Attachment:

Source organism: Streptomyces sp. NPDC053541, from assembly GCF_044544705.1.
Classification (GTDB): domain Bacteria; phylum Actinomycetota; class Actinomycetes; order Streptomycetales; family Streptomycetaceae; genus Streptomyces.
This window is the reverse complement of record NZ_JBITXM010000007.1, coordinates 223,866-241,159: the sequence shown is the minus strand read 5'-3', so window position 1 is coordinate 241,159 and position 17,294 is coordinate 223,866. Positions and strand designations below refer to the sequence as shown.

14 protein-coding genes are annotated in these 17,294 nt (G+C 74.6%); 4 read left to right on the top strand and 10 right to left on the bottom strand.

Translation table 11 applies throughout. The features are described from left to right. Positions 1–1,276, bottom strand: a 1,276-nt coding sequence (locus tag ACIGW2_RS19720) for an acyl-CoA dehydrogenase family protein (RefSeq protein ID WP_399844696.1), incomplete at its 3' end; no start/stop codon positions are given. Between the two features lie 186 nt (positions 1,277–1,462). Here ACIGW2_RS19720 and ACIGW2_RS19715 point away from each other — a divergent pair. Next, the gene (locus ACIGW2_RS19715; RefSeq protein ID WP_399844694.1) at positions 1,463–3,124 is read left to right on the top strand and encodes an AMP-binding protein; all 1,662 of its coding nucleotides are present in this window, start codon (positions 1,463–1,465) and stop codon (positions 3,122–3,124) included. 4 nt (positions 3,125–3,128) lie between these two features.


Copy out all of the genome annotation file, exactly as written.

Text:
Source organism: Streptomyces sp. NPDC053541, from assembly GCF_044544705.1.
Classification (GTDB): domain Bacteria; phylum Actinomycetota; class Actinomycetes; order Streptomycetales; family Streptomycetaceae; genus Streptomyces.
This window is the reverse complement of record NZ_JBITXM010000007.1, coordinates 223,866-241,159: the sequence shown is the minus strand read 5'-3', so window position 1 is coordinate 241,159 and position 17,294 is coordinate 223,866. Positions and strand designations below refer to the sequence as shown.

14 protein-coding genes are annotated in these 17,294 nt (G+C 74.6%); 4 read left to right on the top strand and 10 right to left on the bottom strand.

Translation table 11 applies throughout. The features are described from left to right. Positions 1–1,276, bottom strand: a 1,276-nt coding sequence (locus tag ACIGW2_RS19720) for an acyl-CoA dehydrogenase family protein (RefSeq protein ID WP_399844696.1), incomplete at its 3' end; no start/stop codon positions are given. Between the two features lie 186 nt (positions 1,277–1,462). Here ACIGW2_RS19720 and ACIGW2_RS19715 point away from each other — a divergent pair. Next, the gene (locus ACIGW2_RS19715; RefSeq protein ID WP_399844694.1) at positions 1,463–3,124 is read left to right on the top strand and encodes an AMP-binding protein; all 1,662 of its coding nucleotides are present in this window, start codon (positions 1,463–1,465) and stop codon (positions 3,122–3,124) included. 4 nt (positions 3,125–3,128) lie between these two features.